Kairo Radio anchor has revived the controversial debate about whether Gambians can rely on the ballot box or the bullet to bring back democracy, the rule of law and human rights. African civil rights activists have been trapped in this persistent dilemma, which makes the issue worth discussing.
Mohammed Lamin Sillah, who does not shy away from raising contentious issues, is at it again on Kairo Radio, a medium that prides itself for establishing a culture anchored on discipline, decency, respect and fair approach to anything Gambian.
The Host of Wednesday radio show ‘The Talking Point and Letters from the Gambia’ revisited Gambia Journal files in his today program. He took his listeners into a thinking spree of whether the Gambia needs “the ballot or the bullet.”
Mr. Sillah dilated on what choices Gambians have in dislodging the Gambia’s entrenched dictatorship. In the process, he gave a history of the early days of the Gambian junta’s power grabbing and their plot to introduce a one party state, mimicking the Libyan revolution of the late Col. Gaddafi. After that plan had failed, Jammeh then went ahead to entrench himself by controlling power from every quarter of Gambian political landscape.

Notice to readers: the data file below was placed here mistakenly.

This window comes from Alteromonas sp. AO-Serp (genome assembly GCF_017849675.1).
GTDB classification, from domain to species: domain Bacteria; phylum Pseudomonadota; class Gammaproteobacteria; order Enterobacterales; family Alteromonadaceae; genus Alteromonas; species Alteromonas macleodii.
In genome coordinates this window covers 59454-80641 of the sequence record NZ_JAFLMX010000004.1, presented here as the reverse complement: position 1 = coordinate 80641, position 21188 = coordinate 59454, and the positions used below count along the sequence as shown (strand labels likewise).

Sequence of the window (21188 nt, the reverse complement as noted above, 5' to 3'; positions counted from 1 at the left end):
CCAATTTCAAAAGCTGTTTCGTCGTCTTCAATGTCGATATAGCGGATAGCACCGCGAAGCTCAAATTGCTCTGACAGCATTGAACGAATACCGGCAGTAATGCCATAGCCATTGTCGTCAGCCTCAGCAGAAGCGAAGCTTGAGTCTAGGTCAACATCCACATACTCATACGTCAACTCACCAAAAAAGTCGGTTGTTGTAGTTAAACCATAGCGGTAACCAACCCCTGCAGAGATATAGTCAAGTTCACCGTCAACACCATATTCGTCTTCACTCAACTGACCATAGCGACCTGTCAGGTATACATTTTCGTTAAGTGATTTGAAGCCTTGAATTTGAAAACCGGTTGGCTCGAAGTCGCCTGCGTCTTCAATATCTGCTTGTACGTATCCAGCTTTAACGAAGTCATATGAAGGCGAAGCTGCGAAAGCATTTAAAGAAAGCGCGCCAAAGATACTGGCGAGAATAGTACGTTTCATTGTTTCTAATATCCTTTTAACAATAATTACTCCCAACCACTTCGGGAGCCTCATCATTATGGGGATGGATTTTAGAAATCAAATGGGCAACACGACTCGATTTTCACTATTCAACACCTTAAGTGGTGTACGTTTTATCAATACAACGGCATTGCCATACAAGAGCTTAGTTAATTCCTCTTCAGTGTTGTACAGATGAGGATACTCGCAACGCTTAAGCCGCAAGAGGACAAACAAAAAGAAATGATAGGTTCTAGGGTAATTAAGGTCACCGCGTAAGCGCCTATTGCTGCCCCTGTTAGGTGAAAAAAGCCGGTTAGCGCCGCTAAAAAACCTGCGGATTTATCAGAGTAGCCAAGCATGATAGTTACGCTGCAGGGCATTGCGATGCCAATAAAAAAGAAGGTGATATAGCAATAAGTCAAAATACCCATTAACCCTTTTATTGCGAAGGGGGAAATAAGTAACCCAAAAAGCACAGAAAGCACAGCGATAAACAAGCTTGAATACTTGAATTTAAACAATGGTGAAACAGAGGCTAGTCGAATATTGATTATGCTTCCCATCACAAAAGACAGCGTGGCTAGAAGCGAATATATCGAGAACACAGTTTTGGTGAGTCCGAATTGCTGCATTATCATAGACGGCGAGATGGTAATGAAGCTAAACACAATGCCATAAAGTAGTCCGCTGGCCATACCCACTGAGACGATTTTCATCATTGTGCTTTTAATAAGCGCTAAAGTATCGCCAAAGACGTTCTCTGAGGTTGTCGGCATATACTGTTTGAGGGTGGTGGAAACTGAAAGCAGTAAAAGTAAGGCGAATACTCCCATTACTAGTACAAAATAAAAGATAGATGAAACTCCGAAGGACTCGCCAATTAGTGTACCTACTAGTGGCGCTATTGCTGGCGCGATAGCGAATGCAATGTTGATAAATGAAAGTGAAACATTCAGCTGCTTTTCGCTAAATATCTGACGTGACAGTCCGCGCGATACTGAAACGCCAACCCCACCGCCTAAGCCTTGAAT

As young Gambian activists based in the Diaspora who have been personal, verbally attacking and hauling abuses at opposition leaders on the ground, what real choices do Gambians have? Should the young energetic activist contemplate on going to the Gambia and use force to change the government? Or should they merely be hauling abuses and criticism from 6,000 miles away?
Don’t miss this very important and thought provoking dialogue.
Mr. Sillah, a founding member of the Amnesty International Gambia, was instrumental in rescuing the Gambia from the wrath of the military junta in 1994. He teamed up with his colleagues to create widespread awareness, advocacy and lobbying for international attention on the early crimes of the Yahya Jammeh military government.
The high spirits of Mr. Sillah and his activist colleagues have placed them in danger. His voice on Kairo Radio every Wednesday is a staple delicacy for those yearning for the truth, respect and democratic credentials based on fair play and respect for all. Online radio personalities tend to pander to unrestricted utterance on air, but with ML SIllah, you have a sober voice.
Those who have been paying keen interest in the Gambian struggle will recall the first human rights group that brought together Gambians from different works of life when the then military junta ban active opposition. The Coalition of human Rights Defenders had Mr Mohammed Lamin Sillah as its Coordinator with eminent members like the late Satang Jobarteh, Lawyer Emanuel Joof, Dr Isatou Touray, Lawyer Ba Tandebedou, Adele Sosseh, Lawyer Bory Touray, Journalist DA Jawo, Fatou Jagne currently of article 19. The pedegree of Gambians who opposed oppression and continued to speak against it is noteworthy.
The Ballot or the Bullet is a case study of the Gambian struggle.